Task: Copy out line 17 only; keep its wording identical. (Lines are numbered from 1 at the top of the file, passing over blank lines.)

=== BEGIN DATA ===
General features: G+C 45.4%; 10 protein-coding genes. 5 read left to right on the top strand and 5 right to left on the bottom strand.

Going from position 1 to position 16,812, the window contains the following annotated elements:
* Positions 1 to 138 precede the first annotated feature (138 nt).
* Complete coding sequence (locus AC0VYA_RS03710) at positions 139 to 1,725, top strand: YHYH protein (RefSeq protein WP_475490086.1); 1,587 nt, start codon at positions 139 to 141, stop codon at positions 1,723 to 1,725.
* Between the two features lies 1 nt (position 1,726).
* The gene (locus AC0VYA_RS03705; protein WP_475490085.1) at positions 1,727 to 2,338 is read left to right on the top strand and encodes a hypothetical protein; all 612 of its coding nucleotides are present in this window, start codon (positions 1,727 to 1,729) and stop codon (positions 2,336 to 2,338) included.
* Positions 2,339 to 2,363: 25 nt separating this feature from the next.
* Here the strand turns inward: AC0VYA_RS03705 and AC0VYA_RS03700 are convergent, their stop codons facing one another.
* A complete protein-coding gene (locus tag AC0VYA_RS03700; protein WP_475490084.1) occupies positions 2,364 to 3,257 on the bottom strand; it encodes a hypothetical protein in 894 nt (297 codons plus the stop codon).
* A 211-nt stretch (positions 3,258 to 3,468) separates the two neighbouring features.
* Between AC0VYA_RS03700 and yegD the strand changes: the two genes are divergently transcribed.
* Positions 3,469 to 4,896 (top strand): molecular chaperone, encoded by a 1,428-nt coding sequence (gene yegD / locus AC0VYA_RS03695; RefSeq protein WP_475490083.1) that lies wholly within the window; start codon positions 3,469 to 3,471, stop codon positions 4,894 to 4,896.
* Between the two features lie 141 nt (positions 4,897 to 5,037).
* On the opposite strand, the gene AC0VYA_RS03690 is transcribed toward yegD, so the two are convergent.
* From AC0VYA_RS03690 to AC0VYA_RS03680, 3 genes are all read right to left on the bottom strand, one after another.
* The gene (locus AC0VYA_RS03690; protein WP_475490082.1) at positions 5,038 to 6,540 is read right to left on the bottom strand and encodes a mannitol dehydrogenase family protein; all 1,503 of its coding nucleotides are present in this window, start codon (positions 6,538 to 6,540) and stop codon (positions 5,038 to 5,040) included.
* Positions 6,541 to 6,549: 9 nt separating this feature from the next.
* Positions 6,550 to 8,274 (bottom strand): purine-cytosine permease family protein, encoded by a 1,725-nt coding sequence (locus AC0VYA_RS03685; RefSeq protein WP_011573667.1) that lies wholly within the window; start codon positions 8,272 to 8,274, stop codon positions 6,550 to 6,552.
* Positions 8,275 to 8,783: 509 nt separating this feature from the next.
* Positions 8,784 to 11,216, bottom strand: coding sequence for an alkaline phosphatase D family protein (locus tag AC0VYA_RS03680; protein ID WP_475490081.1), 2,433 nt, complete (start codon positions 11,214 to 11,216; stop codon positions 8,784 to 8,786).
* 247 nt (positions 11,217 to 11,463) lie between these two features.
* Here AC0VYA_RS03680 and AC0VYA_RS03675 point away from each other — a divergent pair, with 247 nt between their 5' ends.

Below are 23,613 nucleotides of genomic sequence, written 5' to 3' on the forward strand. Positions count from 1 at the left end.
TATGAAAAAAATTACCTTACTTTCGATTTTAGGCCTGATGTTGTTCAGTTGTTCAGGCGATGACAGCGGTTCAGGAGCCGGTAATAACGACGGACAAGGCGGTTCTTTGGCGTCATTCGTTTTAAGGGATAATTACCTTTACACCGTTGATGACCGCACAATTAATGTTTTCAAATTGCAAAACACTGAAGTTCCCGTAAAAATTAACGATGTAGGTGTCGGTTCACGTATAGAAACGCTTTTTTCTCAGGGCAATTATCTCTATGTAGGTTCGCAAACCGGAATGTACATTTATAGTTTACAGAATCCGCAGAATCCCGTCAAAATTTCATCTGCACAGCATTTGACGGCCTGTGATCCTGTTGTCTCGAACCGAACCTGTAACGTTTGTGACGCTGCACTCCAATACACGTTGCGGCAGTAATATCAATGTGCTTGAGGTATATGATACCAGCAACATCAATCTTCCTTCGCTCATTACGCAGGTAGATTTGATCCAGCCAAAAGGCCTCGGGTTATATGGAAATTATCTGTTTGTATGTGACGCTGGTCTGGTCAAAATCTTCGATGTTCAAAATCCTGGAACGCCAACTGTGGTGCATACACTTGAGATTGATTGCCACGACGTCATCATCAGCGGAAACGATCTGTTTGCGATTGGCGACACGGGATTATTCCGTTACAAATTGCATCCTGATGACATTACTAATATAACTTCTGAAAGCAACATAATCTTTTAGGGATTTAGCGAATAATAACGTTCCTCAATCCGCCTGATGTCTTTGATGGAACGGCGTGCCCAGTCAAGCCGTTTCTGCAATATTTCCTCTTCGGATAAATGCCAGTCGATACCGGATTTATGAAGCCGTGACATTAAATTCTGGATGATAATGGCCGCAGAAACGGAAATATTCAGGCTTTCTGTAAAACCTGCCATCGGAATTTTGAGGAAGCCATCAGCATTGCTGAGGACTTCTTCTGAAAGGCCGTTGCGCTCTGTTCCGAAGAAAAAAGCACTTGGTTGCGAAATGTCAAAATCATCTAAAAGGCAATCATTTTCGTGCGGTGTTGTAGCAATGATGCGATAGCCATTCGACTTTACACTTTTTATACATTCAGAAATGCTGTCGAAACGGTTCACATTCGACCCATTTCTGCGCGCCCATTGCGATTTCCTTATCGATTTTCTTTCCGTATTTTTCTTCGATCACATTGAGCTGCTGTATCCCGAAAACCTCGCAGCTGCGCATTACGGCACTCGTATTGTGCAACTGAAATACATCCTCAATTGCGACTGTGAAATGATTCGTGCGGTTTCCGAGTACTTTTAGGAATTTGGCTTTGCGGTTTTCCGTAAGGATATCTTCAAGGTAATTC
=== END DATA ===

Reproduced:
* Positions 6,541 to 6,549: 9 nt separating this feature from the next.